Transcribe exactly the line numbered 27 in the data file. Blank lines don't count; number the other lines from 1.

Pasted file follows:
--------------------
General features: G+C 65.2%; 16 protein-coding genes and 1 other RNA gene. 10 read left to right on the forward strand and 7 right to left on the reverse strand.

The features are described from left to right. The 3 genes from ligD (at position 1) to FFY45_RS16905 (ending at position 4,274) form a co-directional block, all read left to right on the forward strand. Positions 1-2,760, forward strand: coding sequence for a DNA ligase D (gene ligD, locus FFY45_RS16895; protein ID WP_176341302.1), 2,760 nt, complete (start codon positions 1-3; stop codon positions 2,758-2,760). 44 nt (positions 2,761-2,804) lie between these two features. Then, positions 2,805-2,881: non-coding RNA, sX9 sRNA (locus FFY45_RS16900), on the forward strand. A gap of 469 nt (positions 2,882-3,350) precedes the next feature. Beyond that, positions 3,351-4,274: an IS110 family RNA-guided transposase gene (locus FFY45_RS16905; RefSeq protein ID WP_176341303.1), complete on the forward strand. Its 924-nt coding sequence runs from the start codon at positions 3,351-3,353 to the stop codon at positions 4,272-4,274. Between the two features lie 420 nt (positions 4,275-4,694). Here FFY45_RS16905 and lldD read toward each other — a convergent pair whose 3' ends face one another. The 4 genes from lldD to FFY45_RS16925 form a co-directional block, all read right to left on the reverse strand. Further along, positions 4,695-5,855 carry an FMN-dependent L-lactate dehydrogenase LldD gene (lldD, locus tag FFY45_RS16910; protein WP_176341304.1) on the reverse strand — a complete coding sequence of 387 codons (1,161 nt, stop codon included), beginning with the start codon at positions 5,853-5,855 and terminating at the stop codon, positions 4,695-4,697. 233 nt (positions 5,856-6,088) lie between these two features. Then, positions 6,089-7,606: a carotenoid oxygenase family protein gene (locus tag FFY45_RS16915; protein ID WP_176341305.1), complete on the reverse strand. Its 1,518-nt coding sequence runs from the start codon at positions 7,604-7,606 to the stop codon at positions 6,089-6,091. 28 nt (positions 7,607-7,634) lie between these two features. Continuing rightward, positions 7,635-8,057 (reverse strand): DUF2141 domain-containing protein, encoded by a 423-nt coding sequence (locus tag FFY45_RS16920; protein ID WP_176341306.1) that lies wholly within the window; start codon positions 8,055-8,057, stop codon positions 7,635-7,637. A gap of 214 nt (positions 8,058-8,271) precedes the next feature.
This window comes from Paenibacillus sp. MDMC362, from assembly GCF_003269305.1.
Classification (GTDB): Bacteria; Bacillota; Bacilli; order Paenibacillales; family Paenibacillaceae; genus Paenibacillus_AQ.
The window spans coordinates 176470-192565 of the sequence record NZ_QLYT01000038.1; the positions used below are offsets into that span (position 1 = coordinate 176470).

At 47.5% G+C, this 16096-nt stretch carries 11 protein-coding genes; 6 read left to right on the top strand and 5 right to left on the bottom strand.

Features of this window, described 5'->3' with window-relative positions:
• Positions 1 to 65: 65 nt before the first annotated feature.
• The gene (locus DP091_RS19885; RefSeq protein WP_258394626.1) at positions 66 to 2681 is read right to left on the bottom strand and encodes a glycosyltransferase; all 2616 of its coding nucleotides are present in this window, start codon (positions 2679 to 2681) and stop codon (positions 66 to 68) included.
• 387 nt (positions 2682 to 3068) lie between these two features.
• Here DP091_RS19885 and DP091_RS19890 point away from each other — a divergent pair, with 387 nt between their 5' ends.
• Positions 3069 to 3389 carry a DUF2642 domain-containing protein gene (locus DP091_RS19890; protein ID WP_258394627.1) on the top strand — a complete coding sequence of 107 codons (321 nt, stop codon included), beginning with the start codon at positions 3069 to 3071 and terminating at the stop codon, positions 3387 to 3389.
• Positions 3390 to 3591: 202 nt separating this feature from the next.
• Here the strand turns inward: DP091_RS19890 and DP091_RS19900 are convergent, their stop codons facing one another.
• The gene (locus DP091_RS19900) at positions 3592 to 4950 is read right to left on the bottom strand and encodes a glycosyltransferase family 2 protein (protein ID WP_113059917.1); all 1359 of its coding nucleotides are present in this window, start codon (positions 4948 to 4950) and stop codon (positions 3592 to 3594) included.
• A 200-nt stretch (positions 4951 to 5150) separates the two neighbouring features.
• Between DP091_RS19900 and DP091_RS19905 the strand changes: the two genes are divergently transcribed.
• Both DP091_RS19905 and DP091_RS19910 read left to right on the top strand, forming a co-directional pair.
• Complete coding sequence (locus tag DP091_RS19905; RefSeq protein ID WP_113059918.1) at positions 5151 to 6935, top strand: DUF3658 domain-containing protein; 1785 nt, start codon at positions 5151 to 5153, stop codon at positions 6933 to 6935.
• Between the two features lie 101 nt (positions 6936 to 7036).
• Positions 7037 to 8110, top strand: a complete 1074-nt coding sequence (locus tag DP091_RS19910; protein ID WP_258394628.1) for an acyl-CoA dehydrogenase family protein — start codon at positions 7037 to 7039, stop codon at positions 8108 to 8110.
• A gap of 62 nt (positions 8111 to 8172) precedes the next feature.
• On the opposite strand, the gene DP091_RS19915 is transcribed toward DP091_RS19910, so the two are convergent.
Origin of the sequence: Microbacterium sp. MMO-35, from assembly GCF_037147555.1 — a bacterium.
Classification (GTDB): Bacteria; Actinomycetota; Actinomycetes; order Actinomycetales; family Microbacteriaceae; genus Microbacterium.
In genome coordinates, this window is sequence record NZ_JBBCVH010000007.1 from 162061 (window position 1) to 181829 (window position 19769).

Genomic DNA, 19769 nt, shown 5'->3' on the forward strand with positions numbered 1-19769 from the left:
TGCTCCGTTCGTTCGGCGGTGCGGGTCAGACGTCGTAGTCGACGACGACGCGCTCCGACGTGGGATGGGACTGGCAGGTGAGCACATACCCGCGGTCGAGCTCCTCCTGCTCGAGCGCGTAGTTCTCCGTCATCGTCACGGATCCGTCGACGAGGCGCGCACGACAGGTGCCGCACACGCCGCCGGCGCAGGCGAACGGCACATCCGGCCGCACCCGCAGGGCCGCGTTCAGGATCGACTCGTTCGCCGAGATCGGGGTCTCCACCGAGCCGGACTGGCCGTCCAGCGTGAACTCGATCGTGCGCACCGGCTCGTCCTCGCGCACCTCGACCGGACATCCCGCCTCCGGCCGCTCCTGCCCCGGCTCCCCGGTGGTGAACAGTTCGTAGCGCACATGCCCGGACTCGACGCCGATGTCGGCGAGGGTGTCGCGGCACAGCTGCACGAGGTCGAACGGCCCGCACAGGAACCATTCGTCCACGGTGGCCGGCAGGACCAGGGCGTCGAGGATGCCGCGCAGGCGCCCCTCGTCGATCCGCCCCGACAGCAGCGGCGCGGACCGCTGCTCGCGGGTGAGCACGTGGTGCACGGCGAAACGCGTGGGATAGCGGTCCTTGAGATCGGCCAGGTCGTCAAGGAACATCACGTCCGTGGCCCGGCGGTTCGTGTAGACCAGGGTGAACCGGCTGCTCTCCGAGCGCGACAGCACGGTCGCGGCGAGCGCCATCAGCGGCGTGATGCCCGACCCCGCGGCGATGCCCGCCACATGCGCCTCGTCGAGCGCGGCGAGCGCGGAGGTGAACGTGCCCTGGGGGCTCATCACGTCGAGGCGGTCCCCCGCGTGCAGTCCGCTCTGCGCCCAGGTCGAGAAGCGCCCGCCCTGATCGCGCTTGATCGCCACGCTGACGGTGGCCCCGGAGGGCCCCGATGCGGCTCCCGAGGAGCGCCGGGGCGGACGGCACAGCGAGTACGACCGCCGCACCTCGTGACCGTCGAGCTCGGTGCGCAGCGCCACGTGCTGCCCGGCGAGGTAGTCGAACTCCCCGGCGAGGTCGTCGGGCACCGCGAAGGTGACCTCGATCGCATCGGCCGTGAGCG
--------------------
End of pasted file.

Genomic DNA, 19769 nt, shown 5'->3' on the forward strand with positions numbered 1-19769 from the left: